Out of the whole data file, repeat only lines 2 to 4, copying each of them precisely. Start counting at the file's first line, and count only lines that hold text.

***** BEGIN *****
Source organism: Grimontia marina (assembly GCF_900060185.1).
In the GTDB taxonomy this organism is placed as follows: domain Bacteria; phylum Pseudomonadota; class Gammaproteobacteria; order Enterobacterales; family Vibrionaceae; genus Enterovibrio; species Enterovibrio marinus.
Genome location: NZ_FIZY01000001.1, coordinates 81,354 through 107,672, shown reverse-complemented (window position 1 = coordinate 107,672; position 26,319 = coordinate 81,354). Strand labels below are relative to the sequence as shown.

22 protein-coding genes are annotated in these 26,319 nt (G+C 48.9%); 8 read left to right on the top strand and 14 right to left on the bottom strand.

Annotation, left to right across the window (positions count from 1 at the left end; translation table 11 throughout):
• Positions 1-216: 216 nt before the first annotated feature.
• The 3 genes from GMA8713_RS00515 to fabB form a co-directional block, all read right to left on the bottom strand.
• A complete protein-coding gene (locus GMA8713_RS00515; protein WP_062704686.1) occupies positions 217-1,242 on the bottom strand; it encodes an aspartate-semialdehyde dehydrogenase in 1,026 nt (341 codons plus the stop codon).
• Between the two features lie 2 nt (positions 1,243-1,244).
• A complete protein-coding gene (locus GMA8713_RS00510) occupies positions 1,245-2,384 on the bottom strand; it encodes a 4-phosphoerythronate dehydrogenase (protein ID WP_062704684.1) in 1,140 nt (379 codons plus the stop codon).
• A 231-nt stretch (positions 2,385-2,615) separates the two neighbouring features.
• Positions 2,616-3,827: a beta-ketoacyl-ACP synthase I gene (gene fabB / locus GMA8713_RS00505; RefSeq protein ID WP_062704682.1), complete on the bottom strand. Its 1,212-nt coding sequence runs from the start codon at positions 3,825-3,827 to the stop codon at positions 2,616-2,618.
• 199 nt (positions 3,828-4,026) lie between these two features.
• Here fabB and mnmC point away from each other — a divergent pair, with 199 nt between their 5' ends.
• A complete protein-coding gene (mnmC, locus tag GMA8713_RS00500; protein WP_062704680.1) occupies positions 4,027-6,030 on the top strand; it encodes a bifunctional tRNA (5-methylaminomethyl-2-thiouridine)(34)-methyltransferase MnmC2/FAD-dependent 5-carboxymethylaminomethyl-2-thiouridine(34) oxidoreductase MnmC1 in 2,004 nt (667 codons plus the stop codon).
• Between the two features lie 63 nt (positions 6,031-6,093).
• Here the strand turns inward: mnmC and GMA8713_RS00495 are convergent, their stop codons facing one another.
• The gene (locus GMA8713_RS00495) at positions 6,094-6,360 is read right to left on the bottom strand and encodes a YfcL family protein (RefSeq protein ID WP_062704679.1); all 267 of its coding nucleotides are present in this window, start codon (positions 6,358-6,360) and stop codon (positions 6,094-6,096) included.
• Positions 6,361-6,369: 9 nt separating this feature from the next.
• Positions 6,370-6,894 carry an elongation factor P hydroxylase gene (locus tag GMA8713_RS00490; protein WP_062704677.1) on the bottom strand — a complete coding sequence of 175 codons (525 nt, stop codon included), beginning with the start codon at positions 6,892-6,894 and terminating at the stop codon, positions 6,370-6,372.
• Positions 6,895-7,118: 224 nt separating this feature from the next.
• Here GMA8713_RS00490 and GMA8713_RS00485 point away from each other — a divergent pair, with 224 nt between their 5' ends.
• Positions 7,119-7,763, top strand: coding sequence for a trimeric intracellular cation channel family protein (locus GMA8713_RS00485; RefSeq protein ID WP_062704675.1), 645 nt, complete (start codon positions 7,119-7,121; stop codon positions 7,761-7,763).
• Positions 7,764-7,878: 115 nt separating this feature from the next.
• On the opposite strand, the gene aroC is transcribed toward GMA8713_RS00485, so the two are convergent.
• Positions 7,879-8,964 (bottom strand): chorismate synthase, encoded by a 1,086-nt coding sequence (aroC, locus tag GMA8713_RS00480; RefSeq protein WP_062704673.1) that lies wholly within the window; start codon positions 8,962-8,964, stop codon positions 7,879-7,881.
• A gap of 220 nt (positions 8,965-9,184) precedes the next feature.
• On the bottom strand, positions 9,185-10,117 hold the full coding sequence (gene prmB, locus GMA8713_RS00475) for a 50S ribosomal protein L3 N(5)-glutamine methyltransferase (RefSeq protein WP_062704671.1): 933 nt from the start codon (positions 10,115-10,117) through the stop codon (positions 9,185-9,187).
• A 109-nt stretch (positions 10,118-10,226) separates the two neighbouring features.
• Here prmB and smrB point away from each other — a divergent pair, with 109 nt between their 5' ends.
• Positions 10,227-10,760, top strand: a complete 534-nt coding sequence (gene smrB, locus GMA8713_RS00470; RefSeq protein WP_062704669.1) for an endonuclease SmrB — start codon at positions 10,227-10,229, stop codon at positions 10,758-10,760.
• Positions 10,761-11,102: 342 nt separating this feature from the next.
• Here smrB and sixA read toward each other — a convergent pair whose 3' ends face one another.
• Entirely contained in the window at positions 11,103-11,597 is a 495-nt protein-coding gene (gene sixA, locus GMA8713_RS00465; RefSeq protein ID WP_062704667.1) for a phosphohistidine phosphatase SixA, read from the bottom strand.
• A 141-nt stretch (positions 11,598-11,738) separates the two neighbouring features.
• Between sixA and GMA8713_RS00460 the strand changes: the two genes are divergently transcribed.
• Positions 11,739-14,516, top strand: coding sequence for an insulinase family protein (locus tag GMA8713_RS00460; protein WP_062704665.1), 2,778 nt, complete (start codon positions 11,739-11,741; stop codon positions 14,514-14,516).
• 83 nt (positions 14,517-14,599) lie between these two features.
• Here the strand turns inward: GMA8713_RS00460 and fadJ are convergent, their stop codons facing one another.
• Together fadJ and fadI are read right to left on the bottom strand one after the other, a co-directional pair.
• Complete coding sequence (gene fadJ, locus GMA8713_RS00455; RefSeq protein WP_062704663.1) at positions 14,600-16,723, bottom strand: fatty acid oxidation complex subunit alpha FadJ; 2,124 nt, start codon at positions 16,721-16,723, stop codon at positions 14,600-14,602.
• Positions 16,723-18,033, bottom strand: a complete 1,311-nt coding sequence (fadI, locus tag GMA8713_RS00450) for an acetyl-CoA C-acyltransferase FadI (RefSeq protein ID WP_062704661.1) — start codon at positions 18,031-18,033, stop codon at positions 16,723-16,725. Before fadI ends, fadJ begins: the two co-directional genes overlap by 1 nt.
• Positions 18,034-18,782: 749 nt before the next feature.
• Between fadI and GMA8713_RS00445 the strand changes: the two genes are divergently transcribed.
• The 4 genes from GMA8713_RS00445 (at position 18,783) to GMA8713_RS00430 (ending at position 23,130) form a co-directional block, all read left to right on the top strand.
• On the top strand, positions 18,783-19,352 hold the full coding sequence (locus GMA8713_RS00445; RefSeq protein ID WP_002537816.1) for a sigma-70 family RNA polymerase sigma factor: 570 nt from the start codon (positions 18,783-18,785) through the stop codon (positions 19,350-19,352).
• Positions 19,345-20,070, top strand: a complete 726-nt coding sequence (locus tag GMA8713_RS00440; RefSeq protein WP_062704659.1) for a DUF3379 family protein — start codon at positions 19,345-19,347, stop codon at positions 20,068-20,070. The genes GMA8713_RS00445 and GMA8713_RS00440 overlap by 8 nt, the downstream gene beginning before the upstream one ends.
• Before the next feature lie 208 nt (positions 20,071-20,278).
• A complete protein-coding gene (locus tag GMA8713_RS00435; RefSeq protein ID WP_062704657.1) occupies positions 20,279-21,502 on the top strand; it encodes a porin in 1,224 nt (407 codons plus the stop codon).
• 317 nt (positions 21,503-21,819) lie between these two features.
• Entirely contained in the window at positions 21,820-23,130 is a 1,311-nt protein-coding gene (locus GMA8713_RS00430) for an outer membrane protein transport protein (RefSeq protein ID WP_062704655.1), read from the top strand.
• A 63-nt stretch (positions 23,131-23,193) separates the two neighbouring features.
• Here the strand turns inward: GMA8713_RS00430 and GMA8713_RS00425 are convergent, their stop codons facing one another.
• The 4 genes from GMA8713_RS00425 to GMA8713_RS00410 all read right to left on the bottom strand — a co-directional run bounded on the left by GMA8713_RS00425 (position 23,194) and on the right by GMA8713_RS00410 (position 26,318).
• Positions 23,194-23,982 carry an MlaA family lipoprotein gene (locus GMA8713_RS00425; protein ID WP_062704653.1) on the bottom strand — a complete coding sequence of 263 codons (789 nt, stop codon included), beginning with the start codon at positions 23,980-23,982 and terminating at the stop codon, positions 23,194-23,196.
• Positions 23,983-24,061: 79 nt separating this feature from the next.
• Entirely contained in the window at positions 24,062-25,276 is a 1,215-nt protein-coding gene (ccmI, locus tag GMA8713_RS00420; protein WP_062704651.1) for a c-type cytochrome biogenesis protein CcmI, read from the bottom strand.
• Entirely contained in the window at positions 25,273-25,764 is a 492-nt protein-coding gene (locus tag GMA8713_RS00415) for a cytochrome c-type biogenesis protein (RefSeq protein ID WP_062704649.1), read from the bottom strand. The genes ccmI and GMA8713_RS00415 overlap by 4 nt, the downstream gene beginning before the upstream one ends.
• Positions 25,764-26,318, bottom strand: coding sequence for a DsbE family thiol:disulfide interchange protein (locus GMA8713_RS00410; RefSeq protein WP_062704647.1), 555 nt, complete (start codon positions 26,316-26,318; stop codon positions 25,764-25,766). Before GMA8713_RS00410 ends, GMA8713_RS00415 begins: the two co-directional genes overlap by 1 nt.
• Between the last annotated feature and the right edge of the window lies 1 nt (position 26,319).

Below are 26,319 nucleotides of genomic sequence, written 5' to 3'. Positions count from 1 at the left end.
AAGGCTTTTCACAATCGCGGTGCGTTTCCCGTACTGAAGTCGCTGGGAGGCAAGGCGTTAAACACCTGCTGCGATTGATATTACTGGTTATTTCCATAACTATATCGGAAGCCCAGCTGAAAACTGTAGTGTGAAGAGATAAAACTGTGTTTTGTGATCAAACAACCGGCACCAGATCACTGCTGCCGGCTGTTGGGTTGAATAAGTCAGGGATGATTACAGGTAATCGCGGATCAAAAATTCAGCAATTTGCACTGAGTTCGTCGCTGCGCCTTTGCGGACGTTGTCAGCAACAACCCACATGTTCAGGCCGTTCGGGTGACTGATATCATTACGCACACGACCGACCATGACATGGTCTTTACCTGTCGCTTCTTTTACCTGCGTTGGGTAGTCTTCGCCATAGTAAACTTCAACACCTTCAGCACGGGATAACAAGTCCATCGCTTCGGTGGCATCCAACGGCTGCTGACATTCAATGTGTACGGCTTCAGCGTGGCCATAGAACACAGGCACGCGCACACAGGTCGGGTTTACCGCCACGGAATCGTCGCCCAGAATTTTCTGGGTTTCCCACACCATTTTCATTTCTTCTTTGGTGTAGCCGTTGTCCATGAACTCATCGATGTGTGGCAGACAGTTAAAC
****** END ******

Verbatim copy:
In the GTDB taxonomy this organism is placed as follows: domain Bacteria; phylum Pseudomonadota; class Gammaproteobacteria; order Enterobacterales; family Vibrionaceae; genus Enterovibrio; species Enterovibrio marinus.
Genome location: NZ_FIZY01000001.1, coordinates 81,354 through 107,672, shown reverse-complemented (window position 1 = coordinate 107,672; position 26,319 = coordinate 81,354). Strand labels below are relative to the sequence as shown.

22 protein-coding genes are annotated in these 26,319 nt (G+C 48.9%); 8 read left to right on the top strand and 14 right to left on the bottom strand.